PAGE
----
§ MR. CALDWELL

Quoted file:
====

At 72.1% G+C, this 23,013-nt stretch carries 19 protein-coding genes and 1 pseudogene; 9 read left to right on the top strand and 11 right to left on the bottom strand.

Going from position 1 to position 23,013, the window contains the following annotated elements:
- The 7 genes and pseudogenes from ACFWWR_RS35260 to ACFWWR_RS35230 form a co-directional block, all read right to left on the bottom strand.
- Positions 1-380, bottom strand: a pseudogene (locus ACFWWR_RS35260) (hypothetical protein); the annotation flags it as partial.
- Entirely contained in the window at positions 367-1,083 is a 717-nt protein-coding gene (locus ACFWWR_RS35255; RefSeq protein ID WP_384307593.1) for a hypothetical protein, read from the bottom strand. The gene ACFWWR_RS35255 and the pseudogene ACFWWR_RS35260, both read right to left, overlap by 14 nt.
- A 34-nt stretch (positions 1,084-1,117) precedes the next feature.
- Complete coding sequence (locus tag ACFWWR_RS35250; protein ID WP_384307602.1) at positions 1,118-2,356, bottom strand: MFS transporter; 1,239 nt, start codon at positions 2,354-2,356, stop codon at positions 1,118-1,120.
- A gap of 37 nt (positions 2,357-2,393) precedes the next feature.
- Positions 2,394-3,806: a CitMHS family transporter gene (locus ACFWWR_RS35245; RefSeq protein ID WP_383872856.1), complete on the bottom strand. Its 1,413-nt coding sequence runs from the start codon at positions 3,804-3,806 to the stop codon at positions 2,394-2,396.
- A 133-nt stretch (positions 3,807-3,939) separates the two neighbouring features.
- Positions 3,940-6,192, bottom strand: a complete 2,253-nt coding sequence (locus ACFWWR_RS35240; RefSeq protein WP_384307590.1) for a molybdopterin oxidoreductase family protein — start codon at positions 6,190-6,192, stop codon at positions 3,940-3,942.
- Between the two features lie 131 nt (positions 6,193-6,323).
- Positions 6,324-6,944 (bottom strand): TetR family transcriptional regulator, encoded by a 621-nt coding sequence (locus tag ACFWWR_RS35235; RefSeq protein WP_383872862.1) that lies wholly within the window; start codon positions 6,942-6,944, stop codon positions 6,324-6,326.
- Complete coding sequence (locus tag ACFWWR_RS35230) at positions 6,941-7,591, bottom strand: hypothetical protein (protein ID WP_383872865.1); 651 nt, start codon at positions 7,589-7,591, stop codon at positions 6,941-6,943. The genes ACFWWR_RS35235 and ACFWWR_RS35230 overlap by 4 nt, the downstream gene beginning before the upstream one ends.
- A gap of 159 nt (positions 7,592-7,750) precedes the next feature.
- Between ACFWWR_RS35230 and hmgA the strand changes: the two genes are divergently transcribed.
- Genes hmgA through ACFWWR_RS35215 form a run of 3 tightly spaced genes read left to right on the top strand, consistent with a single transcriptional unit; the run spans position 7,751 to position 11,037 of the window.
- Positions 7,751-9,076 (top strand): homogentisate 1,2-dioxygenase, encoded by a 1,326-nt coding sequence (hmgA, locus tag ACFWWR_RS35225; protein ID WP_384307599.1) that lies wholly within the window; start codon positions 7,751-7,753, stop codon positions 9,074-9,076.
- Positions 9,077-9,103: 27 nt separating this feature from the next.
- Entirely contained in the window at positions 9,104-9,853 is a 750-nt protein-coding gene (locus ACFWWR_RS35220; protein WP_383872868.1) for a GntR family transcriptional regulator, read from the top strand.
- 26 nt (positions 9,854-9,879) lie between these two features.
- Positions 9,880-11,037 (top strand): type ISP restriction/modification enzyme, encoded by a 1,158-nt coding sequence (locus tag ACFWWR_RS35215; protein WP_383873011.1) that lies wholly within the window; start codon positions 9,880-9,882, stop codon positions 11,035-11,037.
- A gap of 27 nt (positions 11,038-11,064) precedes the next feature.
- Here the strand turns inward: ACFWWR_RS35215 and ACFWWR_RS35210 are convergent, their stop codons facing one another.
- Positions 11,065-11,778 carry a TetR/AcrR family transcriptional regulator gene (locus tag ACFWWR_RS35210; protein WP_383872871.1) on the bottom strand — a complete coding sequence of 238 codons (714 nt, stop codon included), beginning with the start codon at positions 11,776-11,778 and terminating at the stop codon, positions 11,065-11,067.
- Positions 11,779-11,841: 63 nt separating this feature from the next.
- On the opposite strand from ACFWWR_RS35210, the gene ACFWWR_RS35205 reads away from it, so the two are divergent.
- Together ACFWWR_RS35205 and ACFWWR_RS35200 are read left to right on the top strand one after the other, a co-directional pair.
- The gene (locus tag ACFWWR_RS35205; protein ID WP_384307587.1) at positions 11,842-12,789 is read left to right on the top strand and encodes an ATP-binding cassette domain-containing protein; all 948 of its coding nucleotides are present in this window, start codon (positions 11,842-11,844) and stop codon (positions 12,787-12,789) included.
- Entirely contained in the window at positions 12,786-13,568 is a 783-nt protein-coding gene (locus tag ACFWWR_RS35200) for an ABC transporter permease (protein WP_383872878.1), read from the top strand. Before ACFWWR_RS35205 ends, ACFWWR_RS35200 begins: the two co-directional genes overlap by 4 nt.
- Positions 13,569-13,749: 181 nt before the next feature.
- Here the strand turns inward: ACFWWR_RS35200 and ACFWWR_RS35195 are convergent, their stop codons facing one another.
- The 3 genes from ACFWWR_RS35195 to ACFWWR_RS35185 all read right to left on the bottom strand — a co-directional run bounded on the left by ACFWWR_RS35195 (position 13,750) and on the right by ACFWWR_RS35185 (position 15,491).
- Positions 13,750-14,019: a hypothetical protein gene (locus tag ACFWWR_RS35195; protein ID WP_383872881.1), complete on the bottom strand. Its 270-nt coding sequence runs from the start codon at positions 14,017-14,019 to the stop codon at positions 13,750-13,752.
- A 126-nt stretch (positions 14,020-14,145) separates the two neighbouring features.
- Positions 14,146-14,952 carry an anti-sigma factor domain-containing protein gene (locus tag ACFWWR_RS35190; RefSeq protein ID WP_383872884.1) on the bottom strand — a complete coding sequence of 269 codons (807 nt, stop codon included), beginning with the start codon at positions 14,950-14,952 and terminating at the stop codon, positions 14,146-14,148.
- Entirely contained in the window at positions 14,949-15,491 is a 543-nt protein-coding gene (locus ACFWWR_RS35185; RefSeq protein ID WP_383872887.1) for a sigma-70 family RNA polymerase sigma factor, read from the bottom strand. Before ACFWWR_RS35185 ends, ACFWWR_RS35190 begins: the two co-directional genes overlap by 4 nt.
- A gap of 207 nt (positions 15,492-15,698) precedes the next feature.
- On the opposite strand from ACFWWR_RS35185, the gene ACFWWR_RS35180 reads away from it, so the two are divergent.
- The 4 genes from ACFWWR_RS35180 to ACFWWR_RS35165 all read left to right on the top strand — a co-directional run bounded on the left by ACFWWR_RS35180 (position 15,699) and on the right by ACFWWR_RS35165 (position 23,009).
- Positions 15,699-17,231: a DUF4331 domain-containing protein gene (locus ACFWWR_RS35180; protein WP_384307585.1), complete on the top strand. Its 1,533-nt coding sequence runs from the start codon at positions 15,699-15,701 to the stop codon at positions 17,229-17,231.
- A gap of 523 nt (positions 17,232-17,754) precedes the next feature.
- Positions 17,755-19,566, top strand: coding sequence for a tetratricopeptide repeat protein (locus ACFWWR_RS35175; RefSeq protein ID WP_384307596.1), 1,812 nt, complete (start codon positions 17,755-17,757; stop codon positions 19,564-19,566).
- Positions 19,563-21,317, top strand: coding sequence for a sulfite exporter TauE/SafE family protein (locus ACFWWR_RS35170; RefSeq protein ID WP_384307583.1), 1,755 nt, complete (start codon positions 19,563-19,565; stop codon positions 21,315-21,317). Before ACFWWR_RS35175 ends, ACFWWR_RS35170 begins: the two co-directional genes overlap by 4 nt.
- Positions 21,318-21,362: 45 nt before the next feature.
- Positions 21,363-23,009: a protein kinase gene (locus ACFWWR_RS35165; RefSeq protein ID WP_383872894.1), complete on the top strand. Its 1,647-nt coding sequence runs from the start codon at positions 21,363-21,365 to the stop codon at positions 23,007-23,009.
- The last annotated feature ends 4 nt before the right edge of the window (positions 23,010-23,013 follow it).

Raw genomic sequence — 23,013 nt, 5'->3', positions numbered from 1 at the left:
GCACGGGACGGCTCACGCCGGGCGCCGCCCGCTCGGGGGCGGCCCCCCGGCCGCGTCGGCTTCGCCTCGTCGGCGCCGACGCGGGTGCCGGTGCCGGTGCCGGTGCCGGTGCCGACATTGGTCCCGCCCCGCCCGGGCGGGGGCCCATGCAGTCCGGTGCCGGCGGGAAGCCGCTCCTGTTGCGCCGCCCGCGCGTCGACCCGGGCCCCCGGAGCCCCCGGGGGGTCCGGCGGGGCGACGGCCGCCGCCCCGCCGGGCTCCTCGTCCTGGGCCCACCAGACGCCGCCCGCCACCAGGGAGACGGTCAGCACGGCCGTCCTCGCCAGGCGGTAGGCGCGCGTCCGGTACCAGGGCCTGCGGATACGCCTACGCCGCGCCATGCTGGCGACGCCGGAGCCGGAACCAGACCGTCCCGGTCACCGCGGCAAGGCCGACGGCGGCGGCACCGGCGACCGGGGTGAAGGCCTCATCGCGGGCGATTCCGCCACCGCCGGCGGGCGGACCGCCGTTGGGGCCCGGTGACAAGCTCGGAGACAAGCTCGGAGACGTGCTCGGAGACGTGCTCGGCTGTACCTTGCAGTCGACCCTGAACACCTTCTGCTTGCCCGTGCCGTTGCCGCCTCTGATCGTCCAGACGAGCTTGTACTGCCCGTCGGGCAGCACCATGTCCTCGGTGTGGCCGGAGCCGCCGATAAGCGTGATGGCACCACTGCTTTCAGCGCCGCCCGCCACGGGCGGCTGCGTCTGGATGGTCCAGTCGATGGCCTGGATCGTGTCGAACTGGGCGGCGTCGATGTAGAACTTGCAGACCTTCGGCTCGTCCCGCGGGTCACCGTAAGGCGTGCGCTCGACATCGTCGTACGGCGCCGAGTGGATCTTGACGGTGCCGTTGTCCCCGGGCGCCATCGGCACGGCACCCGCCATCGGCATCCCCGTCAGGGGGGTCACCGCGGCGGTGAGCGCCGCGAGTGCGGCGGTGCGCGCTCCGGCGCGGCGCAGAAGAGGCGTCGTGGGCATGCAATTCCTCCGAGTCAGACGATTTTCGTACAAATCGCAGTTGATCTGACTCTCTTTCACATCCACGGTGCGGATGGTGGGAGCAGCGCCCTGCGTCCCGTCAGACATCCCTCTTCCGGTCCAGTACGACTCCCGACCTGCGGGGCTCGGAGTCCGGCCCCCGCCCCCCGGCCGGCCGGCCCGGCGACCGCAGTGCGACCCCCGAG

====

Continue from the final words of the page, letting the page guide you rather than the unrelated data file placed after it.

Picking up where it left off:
said, he noticed that some of the newspapers put down his conduct last night as that of Obstruction. He, therefore, thought it right to say, in view of that allegation, that while the Estimates were in Committee, at the suggestion of Members of the Government, he agreed to postpone a great many matters interesting to the people of Scotland so that the Estimates might be concluded. Indeed, on nearly every occasion he had voted for the closure with the view of promoting the dispatch of Business. Although he maintained his rights last night to be heard on a small point, his object in getting the opinion of the Committee upon it was because he desired to get to Scotland by the morning train. No one was probably more entitled to get relief from the duties of Parliament than he was, as not many had been more regular in attendance. Although, therefore, he had shown a little of Scottish pertinacity last night, he had a special reason for so doing. The point he desired to raise had reference to the appropriation of the different moneys between England, Scotland, and Ireland. Though he understood the Government were about to consider and make up the Estimates for next year, which were to be submitted at an early period of the Session, he apprehended this was the only opportunity he would have of asking the Government to reconsider the principle upon which those Grants in Aid were to be distributed between England, Scotland, and Ireland. It would be unfair, therefore, to lose the present opportunity of calling attention to the principle upon which the grants were disposed of in this Bill. There had already been passed the Probate Duty for England, Scotland, and Ireland, and that Bill dealt with the appropriation of Grants in Aid upon the principle of nationalities. In Scotland they did not object to the Grants in Aid being determined upon strictly national lines, nor according to population, as in the case of England and Ireland. What they did object to was the double principle which was in operation at the present moment. The principle of nationality had been established in distributing the Probate Duty; but, 1020 under the Appropriation Bill, England got a much larger share of money for local purposes than was given to Scotland in proportion to the population. He maintained that they ought to proceed on a definite principle—namely, the principle of nationality. But it was unfair to allow England to dip into the Imperial purse for what in Scotland had to be paid out of local taxation. For instance, in Scotland they might wish to have a considerable portion of the Grant in Aid given for free education. What was the contention of the Chancellor of the Exchequer on that point? The right hon. Gentleman said that would be unfair, as the people of England would also be wanting free education. But if Scotland paid for it out of the money given, what right had England to interfere? He thought they were fairly entitled to object to England appropriating out of the Imperial purse money out of all proportion to her population and to what she paid into the National Exchequer. The people of Scotland paid into the Imperial Exchequer, per head of the population, as much, if not more, than the people of England, and, in all fairness, they ought to get as much out of the Imperial grant according to population. Any denial of that principle would not be tolerated by the people of Scotland. The population of Scotland was about 4,000,000. The only way to give justice to nationalities was by a sub-division of the Grants in Aid according to the populations of the respective nationalities. He hoped that principle would be considered by the Government when they came to prepare their scheme of Estimates next year. There would be an almost unanimous opposition on the part of the Scottish Members to the continuance of the Estimates on the lines on which they were based this year. As the Home Secretary, the Chancellor of the Exchequer, and the President of the Local Government Board, all Members of the Scotch Education Department, were present, he would call attention to that Department. It was not often they had an opportunity of addressing its Members. Irish Members talked of Castle rule, but they had something of the same kind in Scotland. It was very curious that that Department should consist chiefly of Members of that House who were in no way con- 1021 nected with Scotland, and who knew nothing about the peculiarities of Scottish education. The result was that the whole of the education of Scotland was managed by a permanent official in London. The people of Scotland objected to that. He had put a Question as to the parish of Barvas, where the school rate was 5s. 4d. in the £1. Would it not occur to any Statesman that that was a case where the parish ought to pay for its own expenses? The situation of that parish made it a complete exception to any ordinary rule. He ventured to say there was never a grosser case of injustice and a more heartless case of cruelty than to make the Parochial Board pay 5s. 4d. of school rate alone, and they had poor rates and other rates in addition. It was conduct such as that which showed how the Government was proceeding, for the Government had done nothing, even although it was in their power, to remedy a case of this kind by bringing in special legislation. The object of the Government was to relieve people who required relief. In the adjoining parish to Barvas the people only paid 2d. in the £1 of school rate.